A woman walks past a pharmacy advertising in its window, "Here vaccine test COVID without appointment" on Aug 1, 2022 in Nîmes in the south of France. (PASCAL GUYOT / AFP)
LOS ANGELES – A new COVID-19 wave appears to be brewing in Europe as cooler weather arrives, with public health experts warning that vaccine fatigue and confusion over types of available vaccines will likely limit booster uptake.
Omicron subvariants BA.4/5 that dominated this summer are still behind the majority of infections, but newer Omicron subvariants are gaining ground. Hundreds of new forms of Omicron are being tracked by scientists, World Health Organisation officials said this week.
WHO data released late on Wednesday showed that cases in the European Union reached 1.5 million last week, up 8 percent from the prior week, despite a dramatic fall in testing. Globally, case numbers continue to decline
WHO data released late on Wednesday showed that cases in the European Union reached 1.5 million last week, up 8 percent from the prior week, despite a dramatic fall in testing. Globally, case numbers continue to decline.
Hospitalization numbers across many countries in the 27-nation bloc, as well as Britain, have gone up in recent weeks.
In the week ended Oct 4, COVID-19 hospital admissions with symptoms jumped nearly 32 percent in Italy, while intensive care admissions rose about 21 percent, compared to the week before, according to data compiled by independent scientific foundation Gimbe.
Over the same week, COVID hospitalizations in Britain saw a 45 percent increase versus the week earlier.
Omicron-adapted vaccines have launched in Europe as of September, with two types of shots addressing the BA.1 as well as the BA.4/5 subvariants made available alongside existing first-generation vaccines. In Britain, only the BA.1-tailored shots have been given the green light.
European and British officials have endorsed the latest boosters only for a select groups of people, including the elderly and those with compromised immune systems. Complicating matters further is the "choice" of vaccine as a booster, which will likely add to confusion, public health experts said.
But willingness to get yet another shot, which could be a fourth or fifth for some, is wearing thin.
This handout photo provided on Nov 16, 2021 courtesy of Pfizer shows the making of its experimental COVID-19 antiviral pills inside his laboratory in Freiburg, Germany.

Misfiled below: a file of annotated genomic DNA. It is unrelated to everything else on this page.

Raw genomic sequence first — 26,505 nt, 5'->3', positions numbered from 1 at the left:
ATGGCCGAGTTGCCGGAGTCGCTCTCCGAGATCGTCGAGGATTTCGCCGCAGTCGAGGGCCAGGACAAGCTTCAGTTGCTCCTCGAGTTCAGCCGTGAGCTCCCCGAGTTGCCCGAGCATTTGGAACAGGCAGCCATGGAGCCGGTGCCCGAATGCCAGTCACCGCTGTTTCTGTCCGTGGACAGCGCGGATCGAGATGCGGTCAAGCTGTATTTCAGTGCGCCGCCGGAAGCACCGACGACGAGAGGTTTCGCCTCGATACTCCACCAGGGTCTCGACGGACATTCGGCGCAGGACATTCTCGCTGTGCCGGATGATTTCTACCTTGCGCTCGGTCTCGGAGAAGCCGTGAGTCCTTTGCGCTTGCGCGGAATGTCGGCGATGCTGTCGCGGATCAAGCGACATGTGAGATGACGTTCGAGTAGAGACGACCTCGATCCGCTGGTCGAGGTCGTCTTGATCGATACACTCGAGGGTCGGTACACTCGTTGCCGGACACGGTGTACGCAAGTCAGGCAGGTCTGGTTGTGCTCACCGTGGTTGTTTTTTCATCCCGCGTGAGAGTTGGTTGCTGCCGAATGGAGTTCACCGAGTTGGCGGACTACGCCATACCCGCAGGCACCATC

(HO / PFIZER / AFP)
A rebound of COVID-19 symptoms in some patients after taking Pfizer's antiviral Paxlovid may be related to a robust immune response rather than a weak one, US government researchers reported on Thursday.
They concluded that taking a longer course of the drug – beyond the recommended five days – was not required to reduce the risk of a recurrence of symptoms as some have suggested, based on an intensive investigation of rebound in eight patients at the National Institutes of Health's Clinical Center.
All patients in the study had developed robust immune responses, but researchers found higher levels of antibodies in the patients who experienced a rebound.
The team said their data argues against the hypothesis that impaired immune responses are the reason symptoms return in some patients.
"Our findings suggest that a more robust immune response rather than uncontrolled viral replication characterizes these clinical rebounds," the team wrote.
The study, published in the journal Clinical Infectious Diseases, followed numerous reports of individuals who took Paxlovid as recommended within five days of infection and saw a return of symptoms after they completed the five-day course of treatment.
President Joe Biden and National Institute of Allergy and Infectious Diseases Director Dr Anthony Fauci both experienced a COVID rebound after taking the medicine.
The cases raised concerns that Pfizer's two-drug antiviral treatment could interfere with development of a long-lasting immune response.
READ MORE: Pfizer COVID jab clears Japan panel for use with children
Health experts warned that the United States is bracing for a severe flu season and another fall wave of COVID-19 cases, urging the public to get flu shots and COVID-19 boosters.
Public health officials are concerned about a false sense of security after two milder flu seasons due to COVID precautions, said a report of CNN.
"I don't want to be alarmist, but I am concerned. We know that it's going to be a strain of flu that tends to be more severe," said Michael Phillips, an infectious disease expert at New York University Langone Health.
"For those ages greater than 65, there's a specific formulations of vaccines that you should get and it dramatically reduces the likelihood of hospitalization and death," Phillips said.
Less than half of US adults plan to get a flu shot this year and just a third feel safe getting a flu shot and COVID-19 vaccine at the same time, according to a survey of the US National Foundation for Infectious Diseases.
US health officials are expecting another fall COVID-19 surge as immunity from vaccination wanes off and people head indoors as the weather turns colder.
Meanwhile, more transmissible Omicron subvariants are emerging, adding risks for fall and winter COVID-19 surge, and experts are urging the public to get COVID-19 vaccines and boosters to protect themselves as well as the vulnerable groups.